Commenced in January 2007
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Edition: International
Paper Count: 69258
Production of Novel Antibiotics of Tylosin by Importing eryK and eryG Genes in Streptomyces fradiae

Authors: Neda Gegar Goshe, M. Moradi, Hossein Rassi

Abstract:

The antibacterial properties of macrolide antibiotics (such as erythromycin and tylosin) depend ultimately on the glycosylation of otherwise inactive polyketide lactones. Among the sugars commonly found in such macrolides are various 6-deoxyhexoses including the 3-dimethylamino sugars mycaminose and desosamine (4-deoxymycaminose). Some macrolides (such as tylosin) possess multiple sugar moieties, whereas others (such as erythromycin) have two sugar substituents. Streptomyces fradiae is an ideal host for development of generic polyketide-overproducing strains because it contains three of the most common precursors-malonyl-CoA, methylmalonyl-CoA and ethylmalonyl-CoA-used by modular PKS, and is a host that is amenable to genetic manipulation. As patterns of glycosylation markedly influence a macrolide's drug activity, there is considerable interest in the possibility of using combinatorial biosynthesis to generate new pairings of polyketide lactones with sugars, especially 6-deoxyhexoses. Here, we report a successful attempt to alter the aminodeoxyhexose-biosynthetic capacity of Streptomyces fradiae (a producer of tylosin) by importing genes from the erythromycin producer Saccharopolyspora erythraea. The bio transformation of erythromycin-D into the desired major component erythromycin-A involves two final enzymatic reactions, EryK-catalyzed hydroxylation at the C-12 position of the aglycone and EryG-catalyzed O methylation at the C-3 position of macrose. This engineered S. fradiae produced substantial amounts of two potentially useful macrolides that had not previously been obtained by fermentation.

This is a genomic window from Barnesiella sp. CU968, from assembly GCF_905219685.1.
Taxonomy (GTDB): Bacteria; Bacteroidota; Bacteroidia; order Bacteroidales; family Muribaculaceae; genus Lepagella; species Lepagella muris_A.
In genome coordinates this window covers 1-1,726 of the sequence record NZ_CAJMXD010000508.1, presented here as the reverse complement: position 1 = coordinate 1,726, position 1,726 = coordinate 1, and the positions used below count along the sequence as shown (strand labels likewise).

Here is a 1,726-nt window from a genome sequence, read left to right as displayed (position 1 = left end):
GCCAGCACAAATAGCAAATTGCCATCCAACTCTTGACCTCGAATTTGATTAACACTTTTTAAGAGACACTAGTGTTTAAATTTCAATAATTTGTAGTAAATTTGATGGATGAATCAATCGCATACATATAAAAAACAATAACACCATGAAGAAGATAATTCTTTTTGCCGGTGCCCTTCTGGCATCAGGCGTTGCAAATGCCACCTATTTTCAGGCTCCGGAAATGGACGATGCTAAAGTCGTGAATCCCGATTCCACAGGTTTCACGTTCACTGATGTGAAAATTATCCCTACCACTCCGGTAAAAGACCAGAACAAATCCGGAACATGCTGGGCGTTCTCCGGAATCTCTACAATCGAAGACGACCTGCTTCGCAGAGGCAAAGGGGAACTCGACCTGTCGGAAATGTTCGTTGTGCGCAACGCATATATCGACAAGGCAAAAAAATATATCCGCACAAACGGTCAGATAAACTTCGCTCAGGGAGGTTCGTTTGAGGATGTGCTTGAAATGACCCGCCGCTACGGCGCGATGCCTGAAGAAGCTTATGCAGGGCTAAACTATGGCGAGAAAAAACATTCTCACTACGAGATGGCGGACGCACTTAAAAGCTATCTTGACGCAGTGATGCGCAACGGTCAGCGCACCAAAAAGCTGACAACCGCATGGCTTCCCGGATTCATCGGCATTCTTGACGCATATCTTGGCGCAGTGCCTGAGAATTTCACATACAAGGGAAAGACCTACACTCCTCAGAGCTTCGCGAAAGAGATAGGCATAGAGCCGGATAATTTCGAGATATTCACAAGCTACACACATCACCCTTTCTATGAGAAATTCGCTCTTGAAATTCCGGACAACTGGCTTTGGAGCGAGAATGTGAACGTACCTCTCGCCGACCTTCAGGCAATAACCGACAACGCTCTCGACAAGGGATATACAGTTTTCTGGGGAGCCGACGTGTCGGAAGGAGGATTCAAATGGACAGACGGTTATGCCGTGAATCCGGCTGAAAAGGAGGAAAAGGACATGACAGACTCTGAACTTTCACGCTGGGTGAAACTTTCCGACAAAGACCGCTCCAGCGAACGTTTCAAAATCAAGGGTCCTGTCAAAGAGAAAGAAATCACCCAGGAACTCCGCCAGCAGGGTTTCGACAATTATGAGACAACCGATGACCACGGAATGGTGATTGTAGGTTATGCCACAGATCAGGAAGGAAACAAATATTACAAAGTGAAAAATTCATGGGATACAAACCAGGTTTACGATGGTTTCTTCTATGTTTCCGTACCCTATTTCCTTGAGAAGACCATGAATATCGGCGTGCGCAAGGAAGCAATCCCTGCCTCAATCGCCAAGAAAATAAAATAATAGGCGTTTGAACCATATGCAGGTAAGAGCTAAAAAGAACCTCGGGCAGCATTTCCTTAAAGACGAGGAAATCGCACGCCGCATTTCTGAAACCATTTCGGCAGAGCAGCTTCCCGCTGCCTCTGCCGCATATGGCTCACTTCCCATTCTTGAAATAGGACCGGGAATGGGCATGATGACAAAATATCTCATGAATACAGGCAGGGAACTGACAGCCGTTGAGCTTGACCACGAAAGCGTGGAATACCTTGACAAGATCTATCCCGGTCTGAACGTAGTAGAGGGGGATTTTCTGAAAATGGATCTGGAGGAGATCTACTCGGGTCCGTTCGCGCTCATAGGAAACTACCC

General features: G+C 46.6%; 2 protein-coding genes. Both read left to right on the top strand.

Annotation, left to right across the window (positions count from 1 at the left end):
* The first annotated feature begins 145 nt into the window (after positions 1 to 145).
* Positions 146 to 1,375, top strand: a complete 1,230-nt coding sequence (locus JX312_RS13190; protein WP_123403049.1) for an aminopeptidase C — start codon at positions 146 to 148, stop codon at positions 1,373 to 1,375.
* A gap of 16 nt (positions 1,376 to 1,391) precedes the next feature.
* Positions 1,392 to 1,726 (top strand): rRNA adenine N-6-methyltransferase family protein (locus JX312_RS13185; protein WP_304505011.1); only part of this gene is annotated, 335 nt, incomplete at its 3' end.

Keywords: tylosin, eryK and eryG genes, streptomyces fradiae

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